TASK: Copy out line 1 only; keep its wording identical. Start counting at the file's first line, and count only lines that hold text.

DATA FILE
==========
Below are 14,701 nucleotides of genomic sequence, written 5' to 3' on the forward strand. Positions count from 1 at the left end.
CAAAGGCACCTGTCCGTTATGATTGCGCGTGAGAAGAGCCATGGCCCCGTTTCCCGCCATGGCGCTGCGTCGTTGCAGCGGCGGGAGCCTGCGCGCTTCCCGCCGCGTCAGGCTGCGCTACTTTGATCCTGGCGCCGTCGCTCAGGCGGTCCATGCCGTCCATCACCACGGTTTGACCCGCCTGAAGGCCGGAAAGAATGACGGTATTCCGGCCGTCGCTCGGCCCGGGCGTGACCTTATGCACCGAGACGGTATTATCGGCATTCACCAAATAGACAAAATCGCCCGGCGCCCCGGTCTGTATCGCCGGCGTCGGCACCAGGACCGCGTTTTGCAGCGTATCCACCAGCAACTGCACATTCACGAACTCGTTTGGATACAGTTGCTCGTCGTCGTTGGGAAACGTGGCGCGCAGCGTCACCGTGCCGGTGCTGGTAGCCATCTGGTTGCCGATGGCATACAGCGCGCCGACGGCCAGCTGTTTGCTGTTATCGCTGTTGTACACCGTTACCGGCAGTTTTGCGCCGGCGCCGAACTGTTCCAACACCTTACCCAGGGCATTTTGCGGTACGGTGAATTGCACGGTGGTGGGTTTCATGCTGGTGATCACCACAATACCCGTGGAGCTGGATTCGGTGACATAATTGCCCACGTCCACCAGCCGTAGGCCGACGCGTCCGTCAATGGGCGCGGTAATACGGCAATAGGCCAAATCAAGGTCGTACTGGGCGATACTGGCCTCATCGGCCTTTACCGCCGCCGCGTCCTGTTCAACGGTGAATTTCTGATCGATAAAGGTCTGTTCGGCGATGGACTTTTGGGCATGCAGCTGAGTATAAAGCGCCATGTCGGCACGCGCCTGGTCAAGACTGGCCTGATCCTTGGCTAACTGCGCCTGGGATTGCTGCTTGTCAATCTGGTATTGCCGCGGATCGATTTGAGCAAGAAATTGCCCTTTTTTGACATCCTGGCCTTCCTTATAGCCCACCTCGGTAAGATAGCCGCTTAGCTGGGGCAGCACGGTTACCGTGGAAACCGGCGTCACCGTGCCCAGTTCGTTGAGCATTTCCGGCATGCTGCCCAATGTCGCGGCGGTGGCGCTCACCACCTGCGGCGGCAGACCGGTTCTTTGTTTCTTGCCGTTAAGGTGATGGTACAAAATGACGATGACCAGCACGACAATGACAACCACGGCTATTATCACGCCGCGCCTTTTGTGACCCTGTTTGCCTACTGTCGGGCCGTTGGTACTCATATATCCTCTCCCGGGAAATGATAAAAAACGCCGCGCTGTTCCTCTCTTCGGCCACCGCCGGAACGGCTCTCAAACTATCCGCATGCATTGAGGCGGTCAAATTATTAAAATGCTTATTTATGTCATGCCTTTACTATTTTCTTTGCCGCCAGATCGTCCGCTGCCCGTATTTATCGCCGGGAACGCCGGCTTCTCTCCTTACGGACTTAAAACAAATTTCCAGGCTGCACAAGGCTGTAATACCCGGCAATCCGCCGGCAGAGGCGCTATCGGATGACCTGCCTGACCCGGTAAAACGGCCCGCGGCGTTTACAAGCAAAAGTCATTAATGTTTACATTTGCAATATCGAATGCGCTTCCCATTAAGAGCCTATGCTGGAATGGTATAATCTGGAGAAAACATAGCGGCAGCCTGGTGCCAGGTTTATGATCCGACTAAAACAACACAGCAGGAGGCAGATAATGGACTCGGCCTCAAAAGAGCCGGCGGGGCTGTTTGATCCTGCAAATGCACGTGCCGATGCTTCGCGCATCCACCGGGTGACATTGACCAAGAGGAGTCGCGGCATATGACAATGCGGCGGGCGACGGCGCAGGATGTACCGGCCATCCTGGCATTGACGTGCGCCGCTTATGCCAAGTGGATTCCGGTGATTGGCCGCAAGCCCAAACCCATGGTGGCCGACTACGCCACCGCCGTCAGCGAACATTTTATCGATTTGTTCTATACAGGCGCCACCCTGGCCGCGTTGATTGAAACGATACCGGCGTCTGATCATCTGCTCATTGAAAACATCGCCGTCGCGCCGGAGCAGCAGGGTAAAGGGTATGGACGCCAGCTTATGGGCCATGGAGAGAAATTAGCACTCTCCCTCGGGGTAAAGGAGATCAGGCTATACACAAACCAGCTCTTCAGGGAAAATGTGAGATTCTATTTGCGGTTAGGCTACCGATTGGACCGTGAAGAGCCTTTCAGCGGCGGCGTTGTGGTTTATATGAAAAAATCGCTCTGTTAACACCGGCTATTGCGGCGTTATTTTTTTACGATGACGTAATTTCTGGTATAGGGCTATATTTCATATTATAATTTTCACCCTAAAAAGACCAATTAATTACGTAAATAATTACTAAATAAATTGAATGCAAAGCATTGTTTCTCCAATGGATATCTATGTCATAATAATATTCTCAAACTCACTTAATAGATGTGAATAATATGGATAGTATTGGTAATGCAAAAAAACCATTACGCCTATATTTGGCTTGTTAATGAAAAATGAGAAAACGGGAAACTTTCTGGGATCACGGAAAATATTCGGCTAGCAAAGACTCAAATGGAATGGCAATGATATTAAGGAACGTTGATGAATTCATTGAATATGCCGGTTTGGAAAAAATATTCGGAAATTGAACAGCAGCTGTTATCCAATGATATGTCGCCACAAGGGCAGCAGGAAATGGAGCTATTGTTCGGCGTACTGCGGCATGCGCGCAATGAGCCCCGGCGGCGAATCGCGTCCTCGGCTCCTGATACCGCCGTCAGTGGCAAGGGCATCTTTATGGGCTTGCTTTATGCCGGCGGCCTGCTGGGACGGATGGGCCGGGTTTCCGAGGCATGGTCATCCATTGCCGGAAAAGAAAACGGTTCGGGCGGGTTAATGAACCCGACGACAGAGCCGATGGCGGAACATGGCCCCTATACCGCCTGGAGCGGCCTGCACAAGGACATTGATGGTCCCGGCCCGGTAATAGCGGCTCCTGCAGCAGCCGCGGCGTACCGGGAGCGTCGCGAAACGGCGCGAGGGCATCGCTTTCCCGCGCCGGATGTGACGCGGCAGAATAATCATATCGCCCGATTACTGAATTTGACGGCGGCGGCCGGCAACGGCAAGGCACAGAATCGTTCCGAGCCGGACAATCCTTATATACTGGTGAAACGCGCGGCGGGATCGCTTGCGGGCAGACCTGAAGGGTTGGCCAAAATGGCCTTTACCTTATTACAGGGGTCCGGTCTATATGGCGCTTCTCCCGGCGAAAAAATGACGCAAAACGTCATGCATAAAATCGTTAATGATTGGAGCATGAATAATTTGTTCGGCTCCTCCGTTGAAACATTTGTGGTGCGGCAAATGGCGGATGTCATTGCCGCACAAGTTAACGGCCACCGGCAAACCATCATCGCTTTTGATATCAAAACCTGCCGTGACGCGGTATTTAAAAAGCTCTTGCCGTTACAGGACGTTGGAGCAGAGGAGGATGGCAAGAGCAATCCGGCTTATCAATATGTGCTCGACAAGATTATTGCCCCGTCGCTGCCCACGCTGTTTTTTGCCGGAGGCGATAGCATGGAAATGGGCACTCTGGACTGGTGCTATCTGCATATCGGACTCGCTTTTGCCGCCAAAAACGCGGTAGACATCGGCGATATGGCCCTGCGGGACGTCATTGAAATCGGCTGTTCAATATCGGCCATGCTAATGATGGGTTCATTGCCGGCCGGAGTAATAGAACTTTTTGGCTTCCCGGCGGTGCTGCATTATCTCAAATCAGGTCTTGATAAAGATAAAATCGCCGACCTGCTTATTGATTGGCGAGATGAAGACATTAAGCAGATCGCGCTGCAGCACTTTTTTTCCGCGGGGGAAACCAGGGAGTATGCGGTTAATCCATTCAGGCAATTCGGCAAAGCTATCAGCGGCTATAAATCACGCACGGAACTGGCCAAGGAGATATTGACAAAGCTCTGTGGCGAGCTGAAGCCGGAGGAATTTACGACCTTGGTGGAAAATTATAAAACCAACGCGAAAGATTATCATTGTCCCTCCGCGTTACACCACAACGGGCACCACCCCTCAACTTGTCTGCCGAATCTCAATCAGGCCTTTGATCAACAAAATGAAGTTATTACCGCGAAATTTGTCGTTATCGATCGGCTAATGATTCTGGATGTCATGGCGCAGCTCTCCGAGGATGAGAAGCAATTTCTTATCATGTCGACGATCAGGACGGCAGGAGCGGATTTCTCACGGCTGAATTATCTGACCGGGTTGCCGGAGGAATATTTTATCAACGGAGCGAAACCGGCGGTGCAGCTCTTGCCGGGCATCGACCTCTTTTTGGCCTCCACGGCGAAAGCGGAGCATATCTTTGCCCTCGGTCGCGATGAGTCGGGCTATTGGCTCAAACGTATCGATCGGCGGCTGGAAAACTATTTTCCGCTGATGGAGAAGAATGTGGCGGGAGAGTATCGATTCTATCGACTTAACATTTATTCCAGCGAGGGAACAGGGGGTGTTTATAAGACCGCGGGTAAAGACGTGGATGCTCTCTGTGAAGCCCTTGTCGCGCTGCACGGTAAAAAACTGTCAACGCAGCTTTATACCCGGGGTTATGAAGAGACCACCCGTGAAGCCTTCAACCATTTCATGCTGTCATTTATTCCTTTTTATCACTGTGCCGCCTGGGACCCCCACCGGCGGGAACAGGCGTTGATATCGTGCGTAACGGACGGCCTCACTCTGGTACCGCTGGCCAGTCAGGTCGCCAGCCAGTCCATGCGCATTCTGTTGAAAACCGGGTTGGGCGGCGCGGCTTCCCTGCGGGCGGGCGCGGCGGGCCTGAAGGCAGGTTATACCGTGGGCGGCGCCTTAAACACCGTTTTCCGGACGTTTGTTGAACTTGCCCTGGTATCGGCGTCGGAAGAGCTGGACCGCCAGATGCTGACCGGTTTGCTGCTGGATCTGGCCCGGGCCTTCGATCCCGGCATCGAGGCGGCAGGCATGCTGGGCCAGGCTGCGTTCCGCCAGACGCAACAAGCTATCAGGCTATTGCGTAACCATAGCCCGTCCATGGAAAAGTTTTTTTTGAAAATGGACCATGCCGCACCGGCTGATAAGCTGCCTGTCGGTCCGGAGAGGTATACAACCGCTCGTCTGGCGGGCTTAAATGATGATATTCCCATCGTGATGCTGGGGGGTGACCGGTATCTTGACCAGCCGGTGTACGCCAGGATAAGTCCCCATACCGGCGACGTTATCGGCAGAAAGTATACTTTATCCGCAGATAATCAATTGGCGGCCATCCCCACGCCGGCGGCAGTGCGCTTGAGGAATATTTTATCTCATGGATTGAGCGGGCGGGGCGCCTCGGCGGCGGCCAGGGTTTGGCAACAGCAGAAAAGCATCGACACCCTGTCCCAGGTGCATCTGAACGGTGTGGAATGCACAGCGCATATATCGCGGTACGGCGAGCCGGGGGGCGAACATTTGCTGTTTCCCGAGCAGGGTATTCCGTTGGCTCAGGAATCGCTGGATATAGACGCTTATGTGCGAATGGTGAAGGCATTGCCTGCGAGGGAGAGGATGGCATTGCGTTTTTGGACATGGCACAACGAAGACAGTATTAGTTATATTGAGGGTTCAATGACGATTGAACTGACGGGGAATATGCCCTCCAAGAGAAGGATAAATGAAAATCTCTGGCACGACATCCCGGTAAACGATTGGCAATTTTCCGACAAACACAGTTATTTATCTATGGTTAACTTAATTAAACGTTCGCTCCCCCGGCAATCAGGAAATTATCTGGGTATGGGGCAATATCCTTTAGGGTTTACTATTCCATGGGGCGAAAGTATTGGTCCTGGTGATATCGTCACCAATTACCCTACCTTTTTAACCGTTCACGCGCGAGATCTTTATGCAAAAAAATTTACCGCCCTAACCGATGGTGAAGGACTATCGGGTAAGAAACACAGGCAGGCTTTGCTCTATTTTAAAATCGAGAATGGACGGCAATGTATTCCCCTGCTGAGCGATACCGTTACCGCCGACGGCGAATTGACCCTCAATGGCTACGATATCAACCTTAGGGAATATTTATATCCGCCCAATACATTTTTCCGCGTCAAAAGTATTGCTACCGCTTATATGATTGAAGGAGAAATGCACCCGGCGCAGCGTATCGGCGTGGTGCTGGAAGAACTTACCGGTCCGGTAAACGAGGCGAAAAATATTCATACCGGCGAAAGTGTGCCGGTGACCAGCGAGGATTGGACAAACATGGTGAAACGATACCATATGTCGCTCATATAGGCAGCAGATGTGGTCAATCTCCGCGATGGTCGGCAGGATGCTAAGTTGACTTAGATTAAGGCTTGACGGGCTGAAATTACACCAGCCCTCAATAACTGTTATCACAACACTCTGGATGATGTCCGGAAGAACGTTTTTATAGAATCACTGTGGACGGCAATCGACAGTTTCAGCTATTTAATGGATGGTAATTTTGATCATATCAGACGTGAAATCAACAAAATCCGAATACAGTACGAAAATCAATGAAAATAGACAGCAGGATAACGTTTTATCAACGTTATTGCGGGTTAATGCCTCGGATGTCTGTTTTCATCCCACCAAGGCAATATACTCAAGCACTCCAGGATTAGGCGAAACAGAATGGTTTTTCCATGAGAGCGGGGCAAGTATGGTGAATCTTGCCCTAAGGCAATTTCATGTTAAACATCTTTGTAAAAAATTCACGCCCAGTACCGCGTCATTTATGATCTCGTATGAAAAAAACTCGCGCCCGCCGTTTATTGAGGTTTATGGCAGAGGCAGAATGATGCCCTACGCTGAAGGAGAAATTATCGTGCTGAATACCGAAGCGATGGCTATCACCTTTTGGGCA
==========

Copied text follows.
Below are 14,701 nucleotides of genomic sequence, written 5' to 3' on the forward strand. Positions count from 1 at the left end.